News banner

Dr Richard Allen elected Fellow of the Royal Historical Society

St Peter's Archivist, Dr Richard Allen, has been elected a Fellow of the Royal Historical Society.

Dr Allen, who is an Associate Member of the History Faculty, was elected to the Fellowship in recognition of his contribution to historical scholarship. His research concerns the ecclesiastical history of northern France in the High Middle Ages, with a particular focus on ducal Normandy (911-1204). He works primarily with charters and other such administrative records, and has published widely on topics ranging from ecclesiastical rivalry, through excommunication, the nature of episcopal power, the Cistercian abbey of Savigny, and the role of relics in the Middle Ages.

Founded in 1868, the Royal History Society has become the foremost society in the UK working with professional historians and advancing the scholarly study of the past. Its former Presidents include such influential figures as Sir Frank Stenton (1880-1960) and Dame Janet Nelson (b. 1942), as well as Gerald Aylmer (1926-2000), who was Master of St Peter's between 1978 and 1991.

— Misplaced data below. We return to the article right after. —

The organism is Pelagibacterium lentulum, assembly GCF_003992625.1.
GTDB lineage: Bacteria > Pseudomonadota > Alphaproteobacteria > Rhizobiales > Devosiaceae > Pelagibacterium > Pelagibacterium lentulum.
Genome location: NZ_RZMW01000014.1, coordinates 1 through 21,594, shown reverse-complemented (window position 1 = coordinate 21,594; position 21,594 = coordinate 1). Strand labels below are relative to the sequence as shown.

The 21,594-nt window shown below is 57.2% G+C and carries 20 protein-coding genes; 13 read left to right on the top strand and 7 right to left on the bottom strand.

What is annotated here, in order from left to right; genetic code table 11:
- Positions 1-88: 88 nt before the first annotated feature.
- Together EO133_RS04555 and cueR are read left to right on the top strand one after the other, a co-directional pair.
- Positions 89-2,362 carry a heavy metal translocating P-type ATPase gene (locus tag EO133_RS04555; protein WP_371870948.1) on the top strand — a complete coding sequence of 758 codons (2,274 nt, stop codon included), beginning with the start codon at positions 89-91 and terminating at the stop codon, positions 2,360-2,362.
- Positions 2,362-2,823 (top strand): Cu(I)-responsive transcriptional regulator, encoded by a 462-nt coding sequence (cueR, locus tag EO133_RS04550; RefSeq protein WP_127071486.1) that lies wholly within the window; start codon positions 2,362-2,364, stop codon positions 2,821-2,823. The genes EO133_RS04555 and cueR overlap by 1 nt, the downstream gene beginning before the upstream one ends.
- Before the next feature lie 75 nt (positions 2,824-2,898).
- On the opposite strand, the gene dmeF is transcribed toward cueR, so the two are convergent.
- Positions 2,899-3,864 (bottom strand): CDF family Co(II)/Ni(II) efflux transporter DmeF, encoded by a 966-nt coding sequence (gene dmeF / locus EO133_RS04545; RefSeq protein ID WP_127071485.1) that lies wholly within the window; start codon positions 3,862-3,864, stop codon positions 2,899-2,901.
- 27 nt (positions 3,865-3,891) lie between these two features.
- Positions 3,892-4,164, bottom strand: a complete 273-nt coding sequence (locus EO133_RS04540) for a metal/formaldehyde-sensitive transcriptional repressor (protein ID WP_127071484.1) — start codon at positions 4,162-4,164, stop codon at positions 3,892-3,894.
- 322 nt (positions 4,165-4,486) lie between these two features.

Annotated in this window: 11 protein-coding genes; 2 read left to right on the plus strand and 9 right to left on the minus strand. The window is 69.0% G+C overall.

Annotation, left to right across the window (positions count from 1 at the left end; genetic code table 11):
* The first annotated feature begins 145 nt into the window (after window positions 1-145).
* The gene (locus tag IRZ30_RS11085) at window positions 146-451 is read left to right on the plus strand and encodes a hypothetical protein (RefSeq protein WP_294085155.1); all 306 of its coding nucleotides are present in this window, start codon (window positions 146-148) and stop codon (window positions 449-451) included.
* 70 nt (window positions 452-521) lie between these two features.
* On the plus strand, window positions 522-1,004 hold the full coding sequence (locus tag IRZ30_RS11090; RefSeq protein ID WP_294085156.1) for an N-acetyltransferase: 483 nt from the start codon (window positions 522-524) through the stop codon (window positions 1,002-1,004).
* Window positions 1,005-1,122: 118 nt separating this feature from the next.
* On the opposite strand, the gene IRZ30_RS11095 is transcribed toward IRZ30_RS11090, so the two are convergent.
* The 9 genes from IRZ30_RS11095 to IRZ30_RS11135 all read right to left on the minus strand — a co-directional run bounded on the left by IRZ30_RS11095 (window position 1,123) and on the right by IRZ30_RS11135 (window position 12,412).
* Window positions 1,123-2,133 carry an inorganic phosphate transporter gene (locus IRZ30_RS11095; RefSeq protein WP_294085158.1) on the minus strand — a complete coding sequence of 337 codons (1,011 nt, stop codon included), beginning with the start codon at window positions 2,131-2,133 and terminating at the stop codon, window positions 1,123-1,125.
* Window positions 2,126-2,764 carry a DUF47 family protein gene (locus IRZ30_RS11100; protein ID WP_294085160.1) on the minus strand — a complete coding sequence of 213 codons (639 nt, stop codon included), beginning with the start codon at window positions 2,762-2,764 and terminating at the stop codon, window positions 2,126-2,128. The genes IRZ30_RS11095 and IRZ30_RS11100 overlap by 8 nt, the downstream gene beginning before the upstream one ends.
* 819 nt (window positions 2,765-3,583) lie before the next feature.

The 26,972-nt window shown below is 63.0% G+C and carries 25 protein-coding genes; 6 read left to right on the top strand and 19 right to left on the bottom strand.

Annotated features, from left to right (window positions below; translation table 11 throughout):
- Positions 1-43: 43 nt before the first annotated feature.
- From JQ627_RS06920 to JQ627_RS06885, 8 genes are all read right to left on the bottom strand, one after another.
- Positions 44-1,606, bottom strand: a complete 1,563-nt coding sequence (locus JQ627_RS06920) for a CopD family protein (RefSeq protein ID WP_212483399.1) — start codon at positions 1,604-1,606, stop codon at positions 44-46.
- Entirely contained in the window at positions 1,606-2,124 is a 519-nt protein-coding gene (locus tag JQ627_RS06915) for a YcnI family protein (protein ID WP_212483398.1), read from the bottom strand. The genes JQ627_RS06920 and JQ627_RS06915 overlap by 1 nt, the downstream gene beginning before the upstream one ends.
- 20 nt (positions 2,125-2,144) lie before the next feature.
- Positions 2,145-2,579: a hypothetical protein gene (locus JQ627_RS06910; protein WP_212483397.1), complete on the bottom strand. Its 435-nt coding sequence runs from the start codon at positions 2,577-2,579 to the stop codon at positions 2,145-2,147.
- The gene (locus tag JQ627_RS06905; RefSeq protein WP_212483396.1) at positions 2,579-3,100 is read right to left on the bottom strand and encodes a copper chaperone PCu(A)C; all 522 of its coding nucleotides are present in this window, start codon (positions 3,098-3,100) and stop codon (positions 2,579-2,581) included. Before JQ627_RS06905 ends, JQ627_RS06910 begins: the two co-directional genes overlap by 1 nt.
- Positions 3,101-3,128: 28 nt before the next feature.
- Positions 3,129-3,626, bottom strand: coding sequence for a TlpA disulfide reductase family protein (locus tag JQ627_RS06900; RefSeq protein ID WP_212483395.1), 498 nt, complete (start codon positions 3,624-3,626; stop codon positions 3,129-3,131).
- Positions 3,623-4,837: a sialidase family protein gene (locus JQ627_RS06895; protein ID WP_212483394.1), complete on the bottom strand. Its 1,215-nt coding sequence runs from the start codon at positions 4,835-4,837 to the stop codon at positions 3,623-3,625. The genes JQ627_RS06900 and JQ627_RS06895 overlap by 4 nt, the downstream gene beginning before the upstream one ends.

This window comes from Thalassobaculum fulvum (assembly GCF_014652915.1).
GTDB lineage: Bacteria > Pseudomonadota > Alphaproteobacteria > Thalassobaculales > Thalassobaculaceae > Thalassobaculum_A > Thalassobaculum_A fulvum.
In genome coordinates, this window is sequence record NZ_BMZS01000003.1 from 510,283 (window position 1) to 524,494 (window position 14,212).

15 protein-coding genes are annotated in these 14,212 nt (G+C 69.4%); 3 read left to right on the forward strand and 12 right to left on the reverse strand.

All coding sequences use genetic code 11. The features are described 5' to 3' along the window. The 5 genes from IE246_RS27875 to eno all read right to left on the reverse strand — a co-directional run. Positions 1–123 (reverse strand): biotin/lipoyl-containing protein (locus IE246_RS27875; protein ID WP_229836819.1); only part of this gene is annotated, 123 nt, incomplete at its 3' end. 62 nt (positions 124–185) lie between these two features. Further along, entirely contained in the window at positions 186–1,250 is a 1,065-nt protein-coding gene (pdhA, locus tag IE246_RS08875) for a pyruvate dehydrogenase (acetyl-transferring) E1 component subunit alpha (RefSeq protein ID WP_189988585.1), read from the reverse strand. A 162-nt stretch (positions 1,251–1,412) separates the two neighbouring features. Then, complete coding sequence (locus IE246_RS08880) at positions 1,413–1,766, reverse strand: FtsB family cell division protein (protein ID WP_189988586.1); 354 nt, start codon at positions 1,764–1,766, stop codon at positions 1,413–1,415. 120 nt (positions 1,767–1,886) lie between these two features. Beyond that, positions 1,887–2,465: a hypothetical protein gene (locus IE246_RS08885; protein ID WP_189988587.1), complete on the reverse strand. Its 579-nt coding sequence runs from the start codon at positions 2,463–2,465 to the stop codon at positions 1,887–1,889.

Richard arrived at St Peter's in May 2015 and is responsible for managing the college's archives collections, which contain a wide range of historical records relating to the college's institutional memory, from Governing Body minutes to photographs, student files and building plans. He is also responsible for looking after the college's collection of artwork, including the Duncan Grant Collection, and its silverware.

Prior to his arrival at St Peter's, Richard was a Junior Research Fellow at St John's College, Oxford, and a postdoctoral researcher at the Université de Caen-Normandie

Richard serves as a Trustee of the Oxford Historical Society.

Dr Richard Allen
News banner

Master to stand down in September 2019

The following statement has been sent by the Master to all members of St Peter's:

Earlier this term, I informed the Governing Body that I would be standing down at the end of September 2019. By then I will have been at St Peter’s for 9 years. It has been hugely enjoyable and stimulating (and entertaining too). 

I am very grateful for the decision of the Governing Body in 2010 to offer me the role. Rosie and I arrived with some trepidation, but we were immediately struck by the warmth and generous-spiritedness of colleagues and alumni. We have made many new friends, and have had the privilege of working and living in a community of gifted academics, students and staff, who together shape the college.